Mon, October 1, 2018 – 5:50 pm
Over the last decade, the world's largest economy has driven itself out of the recession on oceans of easy money and low or even negative interest rates.
For the time being, policy makers and analysts are talking about a "Goldilocks economy" in the United States, which enjoys low unemployment, strong growth, improved family finances and a strengthened banking system.
But with much of the pain that has subsided and American interest rates rising steadily, prominent investors and economists seem to shed light on the problems that could cause the next recession.
They do not point to high-risk subprime mortgage loans, which caused the last crisis 10 years ago, but instead lend voraciously to companies and emerging market economies.
Martin Feldstein, Chief Economic Officer of President Ronald Reagan, paints a grim picture of rising interest rates that may trigger a debt-based Wall Street bubble, investment investment and consumer confidence, and "cause another long, deep downturn."
He offered a number of eye-catching numbers in a column in The Wall Street Journal on Thursday, and warned that a fall in stock prices to their historical averages of current staggering heights would eliminate US $ 10 trillion US households, which would lower consumer spending by about US $ 400 billion, and two percentage points less than GDP growth. "Add the effects of business investment and this spending crisis would push the economy into recession", wrote Feldstein.
Neither the Federal Reserve nor the Congress are able to do much to respond because there is little room to cut interest rates and the government deficit and government debt are high.
Outside the US, liabilities can also occur under all accrued debts. Billionaire investor Stanley Druckenmiller warned that dollar-denominated loans by emerging markets, such as Turkey, Argentina and others, meant that they were already faced with "a contraction of liquidity", while the US central bank is raising interest rates.
Federal Reserve increases raise financing costs for corporates and governments, especially those with dollar-denominated debt, and for those who have to refinance. "My assumption is one of these walks – I do not know which – this thing will trigger," Druckenmiller said according to Business Insider.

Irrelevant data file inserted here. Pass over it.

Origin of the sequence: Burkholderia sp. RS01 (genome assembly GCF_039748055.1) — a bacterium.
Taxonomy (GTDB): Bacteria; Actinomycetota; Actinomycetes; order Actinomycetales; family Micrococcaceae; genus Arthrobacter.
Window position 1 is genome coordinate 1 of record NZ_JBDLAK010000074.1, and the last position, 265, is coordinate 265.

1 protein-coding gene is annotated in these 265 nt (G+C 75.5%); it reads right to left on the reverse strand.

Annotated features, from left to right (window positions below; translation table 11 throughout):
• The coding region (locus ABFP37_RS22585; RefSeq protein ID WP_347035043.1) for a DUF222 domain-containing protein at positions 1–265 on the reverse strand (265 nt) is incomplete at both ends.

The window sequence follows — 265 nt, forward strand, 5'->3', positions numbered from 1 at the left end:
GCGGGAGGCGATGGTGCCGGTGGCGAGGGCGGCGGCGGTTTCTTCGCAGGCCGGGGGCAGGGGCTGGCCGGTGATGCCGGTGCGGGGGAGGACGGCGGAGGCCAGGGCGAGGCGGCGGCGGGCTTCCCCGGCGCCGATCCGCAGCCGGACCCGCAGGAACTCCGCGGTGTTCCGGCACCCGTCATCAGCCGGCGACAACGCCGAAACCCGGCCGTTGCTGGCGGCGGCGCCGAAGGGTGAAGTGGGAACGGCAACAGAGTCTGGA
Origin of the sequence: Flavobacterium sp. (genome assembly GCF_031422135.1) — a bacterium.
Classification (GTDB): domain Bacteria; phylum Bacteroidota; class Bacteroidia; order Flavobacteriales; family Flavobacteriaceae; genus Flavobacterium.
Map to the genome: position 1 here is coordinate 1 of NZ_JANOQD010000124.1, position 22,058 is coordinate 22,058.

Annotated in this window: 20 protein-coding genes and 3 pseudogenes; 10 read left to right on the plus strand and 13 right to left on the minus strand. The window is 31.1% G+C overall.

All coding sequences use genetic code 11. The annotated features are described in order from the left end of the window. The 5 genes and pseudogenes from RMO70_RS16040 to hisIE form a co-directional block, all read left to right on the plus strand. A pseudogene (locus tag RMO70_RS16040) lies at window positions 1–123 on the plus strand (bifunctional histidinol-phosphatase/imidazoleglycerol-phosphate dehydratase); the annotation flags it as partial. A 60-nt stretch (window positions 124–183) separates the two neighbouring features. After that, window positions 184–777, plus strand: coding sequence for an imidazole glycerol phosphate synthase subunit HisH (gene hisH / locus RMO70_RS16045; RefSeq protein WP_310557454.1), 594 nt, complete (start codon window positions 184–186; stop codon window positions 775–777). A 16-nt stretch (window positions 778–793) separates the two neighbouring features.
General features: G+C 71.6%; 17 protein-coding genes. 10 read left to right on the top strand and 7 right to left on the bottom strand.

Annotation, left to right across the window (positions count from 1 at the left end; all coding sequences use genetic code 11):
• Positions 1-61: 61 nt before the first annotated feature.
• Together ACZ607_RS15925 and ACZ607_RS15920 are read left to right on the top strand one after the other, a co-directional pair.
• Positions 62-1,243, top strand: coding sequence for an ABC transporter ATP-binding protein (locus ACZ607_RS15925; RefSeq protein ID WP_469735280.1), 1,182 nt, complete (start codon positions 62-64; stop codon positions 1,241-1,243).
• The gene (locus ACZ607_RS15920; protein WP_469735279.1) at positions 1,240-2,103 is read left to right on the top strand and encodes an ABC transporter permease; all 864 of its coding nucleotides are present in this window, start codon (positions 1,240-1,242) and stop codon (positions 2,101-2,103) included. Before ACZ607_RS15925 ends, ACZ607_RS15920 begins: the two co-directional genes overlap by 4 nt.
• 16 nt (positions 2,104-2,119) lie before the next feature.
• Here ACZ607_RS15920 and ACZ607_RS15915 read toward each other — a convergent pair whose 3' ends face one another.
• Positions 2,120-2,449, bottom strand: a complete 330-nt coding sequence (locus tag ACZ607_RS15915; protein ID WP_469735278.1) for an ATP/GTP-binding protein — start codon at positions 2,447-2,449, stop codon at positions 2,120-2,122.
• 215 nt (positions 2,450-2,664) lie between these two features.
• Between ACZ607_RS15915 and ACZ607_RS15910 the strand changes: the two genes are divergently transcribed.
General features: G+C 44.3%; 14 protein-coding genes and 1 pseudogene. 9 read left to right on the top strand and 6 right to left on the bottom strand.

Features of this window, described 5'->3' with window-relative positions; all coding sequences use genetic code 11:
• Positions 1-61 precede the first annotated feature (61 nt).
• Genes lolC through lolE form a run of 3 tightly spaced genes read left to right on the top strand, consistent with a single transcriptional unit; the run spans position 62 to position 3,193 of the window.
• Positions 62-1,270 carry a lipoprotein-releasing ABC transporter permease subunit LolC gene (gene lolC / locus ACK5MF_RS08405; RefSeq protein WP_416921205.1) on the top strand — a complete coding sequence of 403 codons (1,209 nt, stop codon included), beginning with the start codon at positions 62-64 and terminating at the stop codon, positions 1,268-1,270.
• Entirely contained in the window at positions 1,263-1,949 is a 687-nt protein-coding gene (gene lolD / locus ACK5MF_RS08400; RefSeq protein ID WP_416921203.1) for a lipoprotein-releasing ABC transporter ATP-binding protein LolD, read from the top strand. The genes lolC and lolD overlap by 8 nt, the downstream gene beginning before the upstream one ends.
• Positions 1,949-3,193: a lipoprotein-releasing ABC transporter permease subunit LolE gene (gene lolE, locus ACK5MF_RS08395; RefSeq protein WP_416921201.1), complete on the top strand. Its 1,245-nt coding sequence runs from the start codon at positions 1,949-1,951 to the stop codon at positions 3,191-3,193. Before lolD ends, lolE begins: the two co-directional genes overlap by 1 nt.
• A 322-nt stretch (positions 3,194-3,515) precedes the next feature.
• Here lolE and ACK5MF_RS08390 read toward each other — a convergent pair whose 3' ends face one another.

Ruchir Sharma, chief global strategist at Morgan Stanley Investment Management, said: "The tightening of the Fed is stirring all the emerging markets." He worries that the markets have "become too big to fail", blown up by money that collapsed after the meltdown of 2008 when central banks tried to stabilize the system. Over the past decade, central bank balance sheets have moved from US $ 5 trillion to US $ 17 trillion, he wrote last month in The New York Times, with the value of global markets rising to US $ 290 trillion, or a record of 360 percent of the Gross National Product worldwide.
Meanwhile, the debt of S & P 500 companies has risen to 1.5 times since 2010, close to peaks that preceded previous recessions. The typical private company bought by private equity investors at that time is used for six times the profit, twice as many as a credit rating agency would consider clutter, said Mr. Sharma.
"When the US markets start to feel it, the results are likely to be very different than in 2008 – collapse of companies instead of mortgage failures, and bonds and pension funds hit by large investment banks," he warned.
Economist Joel Naroff told AFP that the decreasing boost of tax cuts in December, combined with stagnant wage growth, could result in consumer spending "out of gas" in the next six to nine months. Now that the housing market is already mild, a slowdown in the real economy could be the first shoe, he added, with debt-based market bells being the second.
"My opinion is that the next recession will be an average recession," Mr Naroff said, but added, "The worst case scenarios are not unreasonable to project." AFP